Ford in UK takes on keyless car theft
04 March 2021
Cars are equipped with an increasing number of gadgets designed to make life easier. Keyless entry has been around for several years now, granting consumers quicker access to their vehicle. However, it has also granted criminals easier access. While ′nice-to-have' features make consumers' lives easier, they must be backed up by preventative security measures.
Among the OEMs trying to tackle the problem, Ford recently announced it has increased the number of cars equipped with heightened protection against keyless-entry ′hacking.' This includes the Puma and Kuga models, as well as the Mustang Mach-E. Given the popularity of the brand among both customers and criminals, this preventative system could help boost consumer confidence as well as residual values.
As exciting as new technology is to consumers, it also provides criminals with a fresh opening to exploit, which is exactly what happened with keyless-entry. Unlocking the doors automatically once the key comes within a close distance to the car, the system is ideal for those on the go. But by using ′relay boxes,' criminals are able to amplify the signal from the keys to the car, gaining access to the vehicle.
As can be seen in a video posted by the West Midlands police in the UK, an amplifier relay box is held up to the house, picking up the signal from the keys. Given that a good portion of people leave their car keys near the front door, this signal is often easily accessible. Meanwhile, the receiver relay is held next to the car, and as the signal is transmitted, the criminals unlock and make off with the vehicle in a matter of minutes.
Key-fobs are key
In January 2019, UK consumer group Which? reported that the German General Automobile Club found 230 cars were susceptible to this tactic. Since then, Thatcham Research uncovered further models vulnerable to relay attack. Last year, they ranked the security protocols of 13 new cars, giving models from BMW, Mini, Land Rover, Porsche, Skoda and Toyota ′superior' ratings for all-round security, and systems which combatted a relay attack. Meanwhile, Mazda, MG, Subaru and Vauxhall received poor ratings for selected models as Thatcham's security engineers were able to gain access via relay attack boxes.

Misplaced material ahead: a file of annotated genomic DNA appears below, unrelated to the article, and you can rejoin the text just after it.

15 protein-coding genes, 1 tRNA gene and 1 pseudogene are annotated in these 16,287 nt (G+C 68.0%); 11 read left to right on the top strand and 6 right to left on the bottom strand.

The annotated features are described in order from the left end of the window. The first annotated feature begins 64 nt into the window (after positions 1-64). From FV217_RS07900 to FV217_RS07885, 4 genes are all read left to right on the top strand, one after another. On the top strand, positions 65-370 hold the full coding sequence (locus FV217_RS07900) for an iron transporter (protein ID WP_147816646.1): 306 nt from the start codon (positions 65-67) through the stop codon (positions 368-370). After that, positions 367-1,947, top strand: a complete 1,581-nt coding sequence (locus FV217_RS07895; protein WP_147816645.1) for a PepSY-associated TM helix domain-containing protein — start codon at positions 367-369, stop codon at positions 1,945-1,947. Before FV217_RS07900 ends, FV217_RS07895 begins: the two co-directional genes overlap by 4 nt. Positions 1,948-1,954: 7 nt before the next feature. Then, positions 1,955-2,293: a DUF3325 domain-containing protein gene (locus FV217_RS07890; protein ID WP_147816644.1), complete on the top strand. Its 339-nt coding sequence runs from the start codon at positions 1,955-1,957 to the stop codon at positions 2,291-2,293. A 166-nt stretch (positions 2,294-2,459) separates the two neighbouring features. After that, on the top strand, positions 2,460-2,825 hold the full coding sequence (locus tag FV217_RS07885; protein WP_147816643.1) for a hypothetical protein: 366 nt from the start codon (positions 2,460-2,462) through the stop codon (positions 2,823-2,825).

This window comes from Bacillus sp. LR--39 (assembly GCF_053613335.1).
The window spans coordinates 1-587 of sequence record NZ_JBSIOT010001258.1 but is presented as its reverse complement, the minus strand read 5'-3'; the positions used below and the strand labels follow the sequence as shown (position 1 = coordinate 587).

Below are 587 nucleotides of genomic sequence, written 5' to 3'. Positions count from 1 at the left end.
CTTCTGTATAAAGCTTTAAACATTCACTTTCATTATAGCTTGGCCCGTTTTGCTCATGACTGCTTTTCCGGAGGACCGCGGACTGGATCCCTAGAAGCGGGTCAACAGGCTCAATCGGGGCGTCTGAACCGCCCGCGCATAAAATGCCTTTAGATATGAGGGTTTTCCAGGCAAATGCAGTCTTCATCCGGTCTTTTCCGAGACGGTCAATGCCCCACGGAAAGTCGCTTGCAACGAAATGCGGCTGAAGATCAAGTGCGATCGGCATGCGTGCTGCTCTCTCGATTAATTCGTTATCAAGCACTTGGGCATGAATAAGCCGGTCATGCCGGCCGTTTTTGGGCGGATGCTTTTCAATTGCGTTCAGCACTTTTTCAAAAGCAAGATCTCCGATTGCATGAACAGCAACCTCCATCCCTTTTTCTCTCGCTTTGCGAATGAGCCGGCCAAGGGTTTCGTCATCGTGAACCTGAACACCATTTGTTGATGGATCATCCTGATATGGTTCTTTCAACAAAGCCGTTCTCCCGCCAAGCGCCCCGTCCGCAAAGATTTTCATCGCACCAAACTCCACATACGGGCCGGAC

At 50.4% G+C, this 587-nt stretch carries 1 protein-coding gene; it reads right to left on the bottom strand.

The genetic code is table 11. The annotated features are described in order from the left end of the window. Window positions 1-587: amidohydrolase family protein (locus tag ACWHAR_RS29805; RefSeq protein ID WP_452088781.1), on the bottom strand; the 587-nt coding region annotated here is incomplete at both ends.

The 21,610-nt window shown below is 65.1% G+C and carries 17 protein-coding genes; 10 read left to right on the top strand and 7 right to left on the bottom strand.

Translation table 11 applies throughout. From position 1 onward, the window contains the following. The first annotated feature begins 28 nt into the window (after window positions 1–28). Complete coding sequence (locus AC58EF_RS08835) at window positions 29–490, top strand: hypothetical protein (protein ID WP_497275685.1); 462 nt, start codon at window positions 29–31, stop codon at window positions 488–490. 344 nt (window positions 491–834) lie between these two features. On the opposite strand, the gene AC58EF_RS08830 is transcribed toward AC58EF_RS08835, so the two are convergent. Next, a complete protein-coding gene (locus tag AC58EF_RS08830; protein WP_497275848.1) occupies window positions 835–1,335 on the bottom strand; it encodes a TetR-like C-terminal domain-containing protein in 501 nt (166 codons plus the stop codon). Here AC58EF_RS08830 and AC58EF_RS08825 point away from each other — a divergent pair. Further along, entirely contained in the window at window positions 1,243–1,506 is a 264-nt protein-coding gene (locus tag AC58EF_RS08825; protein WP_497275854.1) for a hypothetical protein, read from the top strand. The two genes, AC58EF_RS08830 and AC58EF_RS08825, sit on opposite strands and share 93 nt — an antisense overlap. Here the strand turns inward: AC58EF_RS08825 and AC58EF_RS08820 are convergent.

According to the UK's Society of Motor Manufacturers and Traders (SMMT), with 49,174 units, the Ford Fiesta was the most-registered new car in 2020. But information obtained through a freedom of information request submitted by Riverdale Leasing, revealed it was also the most stolen car in the country last year. Some 3,392 models were taken, up 1,008 from 2019.
The carmaker is turning the tide on these figures with a motion-sensor fob. This device detects when the keys have been stationary for more than 40 seconds, triggering a ′sleep-mode.' At this point, the keys will not respond to attempts to hack its signal via a relay box or other specialist equipment.
Introduced to the Fiesta in 2019, the effects of the fob were substantial. Figures published by Ford show thefts of the latest 2018 model fell by two thirds compared with previous versions. Fiestas built between 2018 and 2020 saw some 223,600 sales, and 231 thefts in 2020. Meanwhile, 1,027,000 of the 2009 to 2017 models have been sold, with 3,152 thefts last year. Now this solution is being rolled out to the Kuga, Puma and Mach-E, the impact will be felt more broadly.
′The online availability of devices, which have no place in public hands, has long been a problem for Ford, our industry and crime fighters,' said Simon Hurr, Ford security specialist. ′We are pleased to extend our simple but effective solution, to help protect more owners of our most popular cars.'